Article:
So we bail out of the JCPOA, and we bail out of TPP, and we attack NATO and welcome the Russians in Ukraine, and shut down the Palestinian Authority offices, and put our embassy in Jerusalem, and praise Kim and Erdogan and Duterte, and we plan for a coup in Venezuela, and we upend NAFTA, and . . .

    It must be refreshing to wake up having no memory whatsoever.

  12. Kathy says:

    @Daryl and his brother Darryl:

    Bunge will be along any minute to tell us it was an intentional laugh-line.

    What? they aren’t claiming there were cheers already? That would explain his humble response “I wasn’t expecting that reaction.”

    But, we know how well El Cheeto handles ridicule, don’t we? He’ll demand to be made Secretary General of the UN, just wait and see if he doesn’t.

  13. Slugger says:

    The UN is often just a stage while the real message is directed elsewhere. When Khrushchev was pounding his desk with his shoe or Castro was talking about his Harlem hotel room, the message was aimed at the American public. When Colin Powell was showing pictures of Iraqi weapons of mass destruction sites, the aim was to get the American public to buy into a war. Trump have his usual stump speech where he has pulled America out of ruins and ashes into unprecedented success that no one else could have done. The representative from Burkina Faso like others from about 120 nations has an opinion about the USA that a speech designed for Grand Rapids is not going to change. Hence the laughs. Once the war against Iran starts, they’ll stop laughing. Of course, before the Iran war ends we’ll not be laughing either.

  14. KM says:

    @Daryl and his brother Darryl:
    Well, Nikki Haley was on FOX and Friends to claim the laughter was a sign of respect. Because laughing at someone is totally a sign of respect and not ridicule. I mean, who among us hasn’t laughed at someone to their face more then once to prove their deep, deep respect for them or what they were saying?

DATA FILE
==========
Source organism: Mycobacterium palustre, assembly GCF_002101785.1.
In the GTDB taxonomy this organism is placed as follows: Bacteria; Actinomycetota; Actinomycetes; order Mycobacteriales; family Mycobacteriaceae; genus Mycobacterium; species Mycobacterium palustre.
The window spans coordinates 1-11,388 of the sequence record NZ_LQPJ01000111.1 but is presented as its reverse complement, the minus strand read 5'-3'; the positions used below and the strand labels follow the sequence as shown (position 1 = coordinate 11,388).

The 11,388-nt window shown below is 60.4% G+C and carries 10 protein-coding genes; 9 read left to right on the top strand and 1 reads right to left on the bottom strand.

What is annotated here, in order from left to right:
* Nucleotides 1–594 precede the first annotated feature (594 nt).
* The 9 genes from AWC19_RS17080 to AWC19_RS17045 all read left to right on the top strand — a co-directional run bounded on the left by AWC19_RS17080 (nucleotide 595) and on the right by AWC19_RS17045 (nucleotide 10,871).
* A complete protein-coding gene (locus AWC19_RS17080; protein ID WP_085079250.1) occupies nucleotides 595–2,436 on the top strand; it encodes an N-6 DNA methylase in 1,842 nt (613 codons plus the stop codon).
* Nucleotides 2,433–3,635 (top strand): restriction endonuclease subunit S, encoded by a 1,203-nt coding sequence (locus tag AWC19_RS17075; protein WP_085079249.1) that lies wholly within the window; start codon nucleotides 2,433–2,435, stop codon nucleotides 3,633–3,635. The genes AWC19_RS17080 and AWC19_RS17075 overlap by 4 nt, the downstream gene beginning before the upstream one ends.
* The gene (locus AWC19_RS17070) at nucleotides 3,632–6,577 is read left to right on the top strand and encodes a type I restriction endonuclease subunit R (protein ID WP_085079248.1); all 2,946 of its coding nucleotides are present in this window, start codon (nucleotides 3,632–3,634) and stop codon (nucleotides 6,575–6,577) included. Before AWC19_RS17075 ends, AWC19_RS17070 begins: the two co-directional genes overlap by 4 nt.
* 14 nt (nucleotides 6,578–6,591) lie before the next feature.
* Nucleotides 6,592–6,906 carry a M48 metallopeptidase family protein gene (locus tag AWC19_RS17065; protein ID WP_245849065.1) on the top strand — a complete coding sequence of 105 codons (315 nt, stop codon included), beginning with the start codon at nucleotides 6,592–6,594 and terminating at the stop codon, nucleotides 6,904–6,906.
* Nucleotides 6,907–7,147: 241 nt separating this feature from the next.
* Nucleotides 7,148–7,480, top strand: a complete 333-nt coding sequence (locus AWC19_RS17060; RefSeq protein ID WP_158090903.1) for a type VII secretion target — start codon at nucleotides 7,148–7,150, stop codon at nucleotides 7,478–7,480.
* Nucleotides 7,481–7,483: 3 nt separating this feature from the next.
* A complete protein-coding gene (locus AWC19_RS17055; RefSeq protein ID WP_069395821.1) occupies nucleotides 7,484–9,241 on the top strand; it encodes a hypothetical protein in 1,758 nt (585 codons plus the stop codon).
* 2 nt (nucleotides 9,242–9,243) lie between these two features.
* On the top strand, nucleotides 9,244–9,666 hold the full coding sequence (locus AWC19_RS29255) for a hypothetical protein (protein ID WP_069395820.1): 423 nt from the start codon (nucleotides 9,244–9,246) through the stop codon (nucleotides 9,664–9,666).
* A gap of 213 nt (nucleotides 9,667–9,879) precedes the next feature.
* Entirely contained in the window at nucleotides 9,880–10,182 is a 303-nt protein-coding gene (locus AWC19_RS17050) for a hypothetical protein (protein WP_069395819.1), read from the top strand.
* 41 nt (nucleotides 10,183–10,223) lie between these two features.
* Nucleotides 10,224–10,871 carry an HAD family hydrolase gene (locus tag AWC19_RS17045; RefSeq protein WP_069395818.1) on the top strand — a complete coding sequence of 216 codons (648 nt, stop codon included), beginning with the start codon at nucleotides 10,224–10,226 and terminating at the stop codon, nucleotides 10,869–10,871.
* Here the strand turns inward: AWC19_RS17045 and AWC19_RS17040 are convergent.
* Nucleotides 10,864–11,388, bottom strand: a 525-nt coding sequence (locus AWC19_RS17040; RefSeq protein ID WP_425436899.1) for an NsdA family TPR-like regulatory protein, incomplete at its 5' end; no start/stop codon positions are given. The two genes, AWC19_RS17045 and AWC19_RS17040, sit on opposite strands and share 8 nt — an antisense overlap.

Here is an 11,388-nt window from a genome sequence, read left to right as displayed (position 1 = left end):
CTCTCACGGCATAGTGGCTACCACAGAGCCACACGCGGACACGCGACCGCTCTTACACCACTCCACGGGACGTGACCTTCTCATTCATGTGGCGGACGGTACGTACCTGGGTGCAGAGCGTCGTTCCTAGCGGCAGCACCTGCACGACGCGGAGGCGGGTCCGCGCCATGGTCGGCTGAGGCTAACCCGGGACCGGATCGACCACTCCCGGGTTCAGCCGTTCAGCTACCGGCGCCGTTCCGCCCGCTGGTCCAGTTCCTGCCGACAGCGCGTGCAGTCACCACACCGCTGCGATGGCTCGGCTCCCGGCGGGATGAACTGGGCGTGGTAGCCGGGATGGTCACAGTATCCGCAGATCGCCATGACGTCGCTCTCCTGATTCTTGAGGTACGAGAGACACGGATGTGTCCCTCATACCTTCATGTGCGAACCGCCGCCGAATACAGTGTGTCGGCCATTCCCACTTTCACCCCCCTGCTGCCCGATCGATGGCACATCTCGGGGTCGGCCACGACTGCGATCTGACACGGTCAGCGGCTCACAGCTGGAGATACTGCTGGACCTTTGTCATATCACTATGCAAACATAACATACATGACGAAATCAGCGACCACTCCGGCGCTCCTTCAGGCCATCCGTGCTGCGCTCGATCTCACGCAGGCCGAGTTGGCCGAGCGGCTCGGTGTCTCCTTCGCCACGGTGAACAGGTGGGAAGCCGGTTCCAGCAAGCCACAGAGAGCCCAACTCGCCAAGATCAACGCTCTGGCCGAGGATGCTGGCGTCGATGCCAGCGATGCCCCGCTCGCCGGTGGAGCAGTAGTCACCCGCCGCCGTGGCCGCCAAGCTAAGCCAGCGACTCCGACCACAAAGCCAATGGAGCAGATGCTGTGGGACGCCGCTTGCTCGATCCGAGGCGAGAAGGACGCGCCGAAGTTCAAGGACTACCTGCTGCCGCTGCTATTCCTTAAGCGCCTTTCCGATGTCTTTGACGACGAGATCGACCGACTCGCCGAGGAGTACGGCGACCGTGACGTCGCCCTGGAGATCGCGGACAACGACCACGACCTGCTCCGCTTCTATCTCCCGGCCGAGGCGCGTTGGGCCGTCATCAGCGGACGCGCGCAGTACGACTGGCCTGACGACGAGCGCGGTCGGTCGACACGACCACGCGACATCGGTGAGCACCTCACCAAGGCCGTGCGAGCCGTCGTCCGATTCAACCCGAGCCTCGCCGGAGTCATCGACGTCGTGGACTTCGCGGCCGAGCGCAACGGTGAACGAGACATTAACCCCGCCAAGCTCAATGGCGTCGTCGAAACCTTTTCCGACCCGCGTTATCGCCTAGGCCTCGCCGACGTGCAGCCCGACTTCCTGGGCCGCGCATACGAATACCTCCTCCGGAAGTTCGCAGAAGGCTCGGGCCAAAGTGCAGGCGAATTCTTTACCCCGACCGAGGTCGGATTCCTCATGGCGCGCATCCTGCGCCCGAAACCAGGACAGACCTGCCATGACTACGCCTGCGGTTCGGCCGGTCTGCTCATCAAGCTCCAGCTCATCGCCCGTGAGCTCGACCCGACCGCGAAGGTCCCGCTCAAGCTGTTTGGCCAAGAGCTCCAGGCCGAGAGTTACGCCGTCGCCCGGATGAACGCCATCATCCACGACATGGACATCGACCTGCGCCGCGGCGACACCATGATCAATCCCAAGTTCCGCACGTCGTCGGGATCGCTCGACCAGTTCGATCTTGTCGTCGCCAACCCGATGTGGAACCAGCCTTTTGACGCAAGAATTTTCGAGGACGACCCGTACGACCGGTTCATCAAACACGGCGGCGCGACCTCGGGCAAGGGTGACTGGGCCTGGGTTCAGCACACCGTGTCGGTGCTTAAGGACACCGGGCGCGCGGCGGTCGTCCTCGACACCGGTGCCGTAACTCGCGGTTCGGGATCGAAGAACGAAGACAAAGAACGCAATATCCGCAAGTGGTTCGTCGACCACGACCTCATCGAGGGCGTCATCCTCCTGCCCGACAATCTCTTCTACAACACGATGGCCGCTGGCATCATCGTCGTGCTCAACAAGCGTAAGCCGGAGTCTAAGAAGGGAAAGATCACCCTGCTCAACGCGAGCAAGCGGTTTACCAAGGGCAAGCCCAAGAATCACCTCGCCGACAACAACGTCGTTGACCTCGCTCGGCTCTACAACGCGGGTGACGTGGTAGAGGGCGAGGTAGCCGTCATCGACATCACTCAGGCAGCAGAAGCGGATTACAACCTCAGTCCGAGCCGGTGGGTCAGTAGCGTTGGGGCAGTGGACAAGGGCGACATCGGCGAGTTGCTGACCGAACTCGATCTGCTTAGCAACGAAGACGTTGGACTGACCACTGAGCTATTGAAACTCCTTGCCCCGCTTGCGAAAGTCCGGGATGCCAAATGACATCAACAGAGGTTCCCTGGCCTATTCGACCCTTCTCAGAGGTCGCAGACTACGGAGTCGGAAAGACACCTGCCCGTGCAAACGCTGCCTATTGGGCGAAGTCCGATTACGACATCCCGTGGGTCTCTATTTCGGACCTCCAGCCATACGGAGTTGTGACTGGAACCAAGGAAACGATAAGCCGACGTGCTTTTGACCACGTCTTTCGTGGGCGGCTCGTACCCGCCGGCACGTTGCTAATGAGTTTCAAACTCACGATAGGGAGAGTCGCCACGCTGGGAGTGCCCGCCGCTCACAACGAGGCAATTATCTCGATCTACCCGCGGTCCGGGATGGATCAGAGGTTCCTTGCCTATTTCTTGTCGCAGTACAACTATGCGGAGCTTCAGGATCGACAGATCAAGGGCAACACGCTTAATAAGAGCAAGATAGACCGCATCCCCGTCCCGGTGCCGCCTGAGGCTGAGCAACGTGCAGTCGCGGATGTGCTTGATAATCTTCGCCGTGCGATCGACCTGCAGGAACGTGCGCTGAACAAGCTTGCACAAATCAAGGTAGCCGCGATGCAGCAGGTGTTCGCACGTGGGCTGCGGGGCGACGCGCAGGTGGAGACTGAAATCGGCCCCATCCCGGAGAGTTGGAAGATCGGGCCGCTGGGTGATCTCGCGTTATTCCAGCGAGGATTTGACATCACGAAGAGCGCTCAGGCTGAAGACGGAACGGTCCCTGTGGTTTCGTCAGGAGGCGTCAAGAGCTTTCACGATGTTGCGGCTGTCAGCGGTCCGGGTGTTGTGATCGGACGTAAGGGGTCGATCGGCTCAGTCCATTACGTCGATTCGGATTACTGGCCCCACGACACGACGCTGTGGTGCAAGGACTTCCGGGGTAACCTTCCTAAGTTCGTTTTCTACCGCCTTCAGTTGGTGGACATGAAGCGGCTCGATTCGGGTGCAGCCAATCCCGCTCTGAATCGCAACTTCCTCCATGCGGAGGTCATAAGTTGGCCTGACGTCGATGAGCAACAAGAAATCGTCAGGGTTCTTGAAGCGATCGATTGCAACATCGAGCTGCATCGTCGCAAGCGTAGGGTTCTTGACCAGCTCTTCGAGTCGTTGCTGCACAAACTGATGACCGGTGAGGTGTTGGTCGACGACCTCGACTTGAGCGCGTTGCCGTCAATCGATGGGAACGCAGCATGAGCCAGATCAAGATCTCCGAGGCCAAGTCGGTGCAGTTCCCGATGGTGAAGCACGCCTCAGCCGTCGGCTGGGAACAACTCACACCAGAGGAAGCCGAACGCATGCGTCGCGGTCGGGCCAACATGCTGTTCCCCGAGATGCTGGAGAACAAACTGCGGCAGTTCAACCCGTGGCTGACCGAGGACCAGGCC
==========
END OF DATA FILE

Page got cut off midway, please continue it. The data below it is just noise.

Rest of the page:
15. An Interested Party says:

    Whoever inherits his job, whether it be in 2021 or 2025, is going to have a lot of repair work to do.

    The same was said about whoever would replace George W. Bush, and Obama did a reasonably good job with that…granted, the damage this buffoon is doing is major, but it can be repaired with the right president…

    Well, Nikki Haley was on FOX and Friends to claim the laughter was a sign of respect.

    Good grief…only a complete and total tool could make that claim with a straight face…

  16. Tyrell says:

    “I am prepared to wait for your answer until hell freezes over”
    “After four years at the UN, I sometimes yearn for the peace and tranquility of a political convention”
    – Adlai Stevenson II, US ambassador to the UN

  17. Paine says:

    I laugh at my boss all the time. He knows it’s a deep and sincere sign of my utmost respect…

  18. Ben Wolf says:

    @Tyrell: @Daryl and his brother Darryl: “Historians” will record the laughter. “History” will wipe that laughter from existence. It won’t be in textbooks, and Jake Tapper won’t ever mention it. Within a decade Trump will be normalized.